As influenza viruses begin to circulate, public health officials are encouraging Manitobans to get their free vaccine, Health, Seniors and Active Living Minister Kelvin Goertzen announced today at the official launch of the 2017-18 influenza immunization campaign.
“The flu vaccine provides protection against this serious illness,” said Goertzen. “Getting the vaccine will not only protect you, but your friends and family. I encourage Manitoba families to take the time to get immunized this fall.”
Influenza, also known as the flu, can spread easily from one person to another through coughing, sneezing or by touching objects contaminated with the flu virus and then touching your mouth, eyes or nose. In addition to getting immunized with a flu vaccine every fall, Manitobans can minimize the risk of getting or spreading seasonal flu by covering coughs and sneezes, and washing their hands regularly.
“Last year, 150 Manitobans diagnosed with influenza were hospitalized and the virus contributed to the death of 12 Manitobans,” said Dr. Elise Weiss, acting chief provincial public health officer. “This highlights just how important it is for all Manitobans six months of age and older to get immunized, preventing infection and protecting themselves and others.”
The annual flu vaccine is available to all Manitobans, but is extremely important for people at increased risk of serious illness from the flu, along with their caregivers and close contacts. This includes:
- seniors 65 years of age and older;
- residents of personal care homes or long-term care facilities;
- children six to 59 months of age;
- individuals with chronic health conditions such as diabetes, anemia, obesity, cardiac or pulmonary disorders;
- pregnant women;
- health-care workers and first responders;
- regular caregivers of children up to five years of age; and
- Indigenous people.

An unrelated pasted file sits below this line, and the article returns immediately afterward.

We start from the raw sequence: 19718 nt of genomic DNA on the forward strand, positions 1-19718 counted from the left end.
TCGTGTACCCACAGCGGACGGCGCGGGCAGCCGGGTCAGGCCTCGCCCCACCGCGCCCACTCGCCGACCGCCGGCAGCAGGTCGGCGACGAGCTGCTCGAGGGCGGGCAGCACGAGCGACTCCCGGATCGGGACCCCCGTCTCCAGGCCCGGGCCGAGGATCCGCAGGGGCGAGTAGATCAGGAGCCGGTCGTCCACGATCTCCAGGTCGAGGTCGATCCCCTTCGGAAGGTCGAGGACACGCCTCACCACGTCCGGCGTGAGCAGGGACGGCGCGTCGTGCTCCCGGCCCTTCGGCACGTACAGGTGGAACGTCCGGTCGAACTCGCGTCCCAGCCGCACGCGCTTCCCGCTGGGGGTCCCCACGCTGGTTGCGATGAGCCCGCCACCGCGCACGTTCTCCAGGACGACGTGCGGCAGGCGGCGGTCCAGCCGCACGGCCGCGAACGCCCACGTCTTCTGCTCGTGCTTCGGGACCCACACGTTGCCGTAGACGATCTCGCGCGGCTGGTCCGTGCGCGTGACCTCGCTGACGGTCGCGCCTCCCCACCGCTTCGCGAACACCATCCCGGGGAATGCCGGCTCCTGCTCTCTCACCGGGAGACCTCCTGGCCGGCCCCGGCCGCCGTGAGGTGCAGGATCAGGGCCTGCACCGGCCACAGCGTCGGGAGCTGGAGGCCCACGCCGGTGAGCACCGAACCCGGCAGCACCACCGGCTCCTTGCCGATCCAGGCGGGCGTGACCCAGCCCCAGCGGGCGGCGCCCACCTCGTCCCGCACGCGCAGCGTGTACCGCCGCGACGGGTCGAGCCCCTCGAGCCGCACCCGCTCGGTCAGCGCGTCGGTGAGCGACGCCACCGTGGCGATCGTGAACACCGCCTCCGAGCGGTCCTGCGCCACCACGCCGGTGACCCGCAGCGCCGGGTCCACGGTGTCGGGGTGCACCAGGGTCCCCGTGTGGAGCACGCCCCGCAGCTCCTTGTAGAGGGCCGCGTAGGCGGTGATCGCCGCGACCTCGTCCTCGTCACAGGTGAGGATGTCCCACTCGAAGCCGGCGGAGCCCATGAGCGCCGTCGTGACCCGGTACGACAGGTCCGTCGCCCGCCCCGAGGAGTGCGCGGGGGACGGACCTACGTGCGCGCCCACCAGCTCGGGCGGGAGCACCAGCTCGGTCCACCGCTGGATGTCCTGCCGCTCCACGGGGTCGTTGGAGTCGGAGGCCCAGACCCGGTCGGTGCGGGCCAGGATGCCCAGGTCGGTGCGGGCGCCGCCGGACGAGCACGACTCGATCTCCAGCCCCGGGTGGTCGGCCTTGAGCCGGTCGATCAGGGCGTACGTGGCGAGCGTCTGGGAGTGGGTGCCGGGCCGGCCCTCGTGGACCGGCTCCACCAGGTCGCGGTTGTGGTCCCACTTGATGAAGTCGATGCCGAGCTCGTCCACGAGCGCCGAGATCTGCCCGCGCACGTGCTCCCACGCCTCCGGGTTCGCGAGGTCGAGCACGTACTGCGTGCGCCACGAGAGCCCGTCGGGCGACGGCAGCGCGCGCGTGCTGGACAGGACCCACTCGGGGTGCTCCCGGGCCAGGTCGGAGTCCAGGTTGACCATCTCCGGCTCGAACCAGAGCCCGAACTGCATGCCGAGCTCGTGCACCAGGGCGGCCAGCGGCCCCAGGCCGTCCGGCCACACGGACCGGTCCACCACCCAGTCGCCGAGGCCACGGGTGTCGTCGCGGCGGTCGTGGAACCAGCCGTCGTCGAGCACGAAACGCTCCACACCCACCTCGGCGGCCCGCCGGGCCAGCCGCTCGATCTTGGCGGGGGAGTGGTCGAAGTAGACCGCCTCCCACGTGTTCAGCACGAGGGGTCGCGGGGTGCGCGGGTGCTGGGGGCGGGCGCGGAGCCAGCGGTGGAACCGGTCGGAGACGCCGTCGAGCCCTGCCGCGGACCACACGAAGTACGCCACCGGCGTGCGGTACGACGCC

Manitobans over the age of 65 should also get a pneumococcal (Pneu-P-23) vaccine at the same time as the flu vaccine. The vaccine helps protect against pneumococcal disease including a serious type of pneumonia, blood infections and meningitis.
Both the flu and the Pneu-P-23 vaccine are offered at no charge for people aged 65 and older as well as to some people two years of age and older who are at increased risk of pneumococcal infection. Most people need only one dose of this vaccine.
As an alternative to the regular flu shot, some Manitobans may be eligible to receive the FluMist Quadrivalent vaccine in the form of a nasal spray. In addition, Manitoba is the first province in Canada to introduce a high-dose flu vaccine to better protect vulnerable residents of personal care homes from influenza.
To get a free flu vaccine and/or Pneu-P-23 vaccine, visit local public health offices, nursing stations, doctor’s offices, pharmacy ACCESS Centres or the nearest immunization clinic. Remember to contact providers first to check for flu and/or Pneu-P-23 vaccine availability. Local pharmacists can provide immunization services to people seven years of age and older.
Regional health authorities will also soon begin immunization clinics. Check the Manitoba influenza website or contact Health Links–Info Santé at 204-788-8200 in Winnipeg or 1-888-315-9257 (toll-free) outside of Winnipeg for dates, times and locations.
The minister noted that while the vaccine benefits Manitobans by keeping them healthy, it also reduces strain on the health-care system.
“People who get influenza may get seriously ill and have to see a doctor or even end up in hospital,” said Goertzen. “When people stay healthy, it reduces pressure on the health-care system by keeping people out of emergency rooms and clinics.”
For more information about the flu, visit www.gov.mb.ca/health/flu/index.html.